We don’t have the opportunity to vote for character in this election. Would we even recognize it, we see it so seldom in politics or any other public forum. Our workplace, our schoolroom, our civic engagements, even our churches – they all bury character in the bland mediocrity of the organizational need for compliance and conformity.

Anyone working in Corporate America, attending school or university, treading the corridors of the administrative State or sipping the increasingly tepid soup of our civic institutions recognizes that character is an endangered species.

 But things work well, don’t they? Isn’t the bland vanilla of conformance and compliance, a fog of all-encompassing political correctness, better anyway? Perhaps another man, one who did live a life of character on the national stage for many decades might provide the answer. Billy Graham said:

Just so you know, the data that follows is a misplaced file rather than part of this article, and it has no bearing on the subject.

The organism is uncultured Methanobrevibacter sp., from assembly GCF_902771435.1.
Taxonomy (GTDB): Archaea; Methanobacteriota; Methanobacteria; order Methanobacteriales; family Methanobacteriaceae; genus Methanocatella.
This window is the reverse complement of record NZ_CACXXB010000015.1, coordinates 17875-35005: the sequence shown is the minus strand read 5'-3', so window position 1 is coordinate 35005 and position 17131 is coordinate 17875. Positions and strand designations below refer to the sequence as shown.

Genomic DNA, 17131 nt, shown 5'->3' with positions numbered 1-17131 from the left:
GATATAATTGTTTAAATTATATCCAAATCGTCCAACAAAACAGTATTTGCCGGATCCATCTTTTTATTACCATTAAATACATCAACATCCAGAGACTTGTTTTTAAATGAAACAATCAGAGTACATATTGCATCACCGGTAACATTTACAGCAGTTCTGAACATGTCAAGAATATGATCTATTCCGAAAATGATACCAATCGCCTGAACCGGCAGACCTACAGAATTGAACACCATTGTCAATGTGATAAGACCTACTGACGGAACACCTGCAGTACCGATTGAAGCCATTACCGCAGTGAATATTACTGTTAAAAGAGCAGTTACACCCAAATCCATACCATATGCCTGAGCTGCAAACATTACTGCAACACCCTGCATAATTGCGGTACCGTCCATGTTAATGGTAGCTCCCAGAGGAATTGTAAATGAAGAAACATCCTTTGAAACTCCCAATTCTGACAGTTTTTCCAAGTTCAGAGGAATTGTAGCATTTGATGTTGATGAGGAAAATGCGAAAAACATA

“When wealth is lost, nothing is lost; when health is lost, something is lost; when character is lost, all is lost.”

Another common adage credited to an anonymous commentator is that “sports are a mirror of society”. As a baseball fan for going on six decades I can only mourn the loss of the game’s integrity. Doping scandals have been pervasive for decades now. The latest innovation of the game is introducing league sponsored gambling. Two of the past four World Series champions were proven to have pervasively cheated.

Once more I turn to the poetry of Paul Simon, that perceptive chronicler of our generation. Mike Nichols produced a movie in the late Sixties, The Graduate, exploring the beginnings of our national descent. A verse from one of the movie’s songs, “Mrs. Robinson”, gives voice to  today’s dilemma.

“Where have you gone, Joe DiMaggio?

A nation turns its lonely eyes to you.

What’s that you say, Mrs. Robinson?

Joltin’ Joe has left and gone away”

One Response to “Character Matters”

  1. Judy Hoxworth says:

    And you and I have watched the decent! Sad!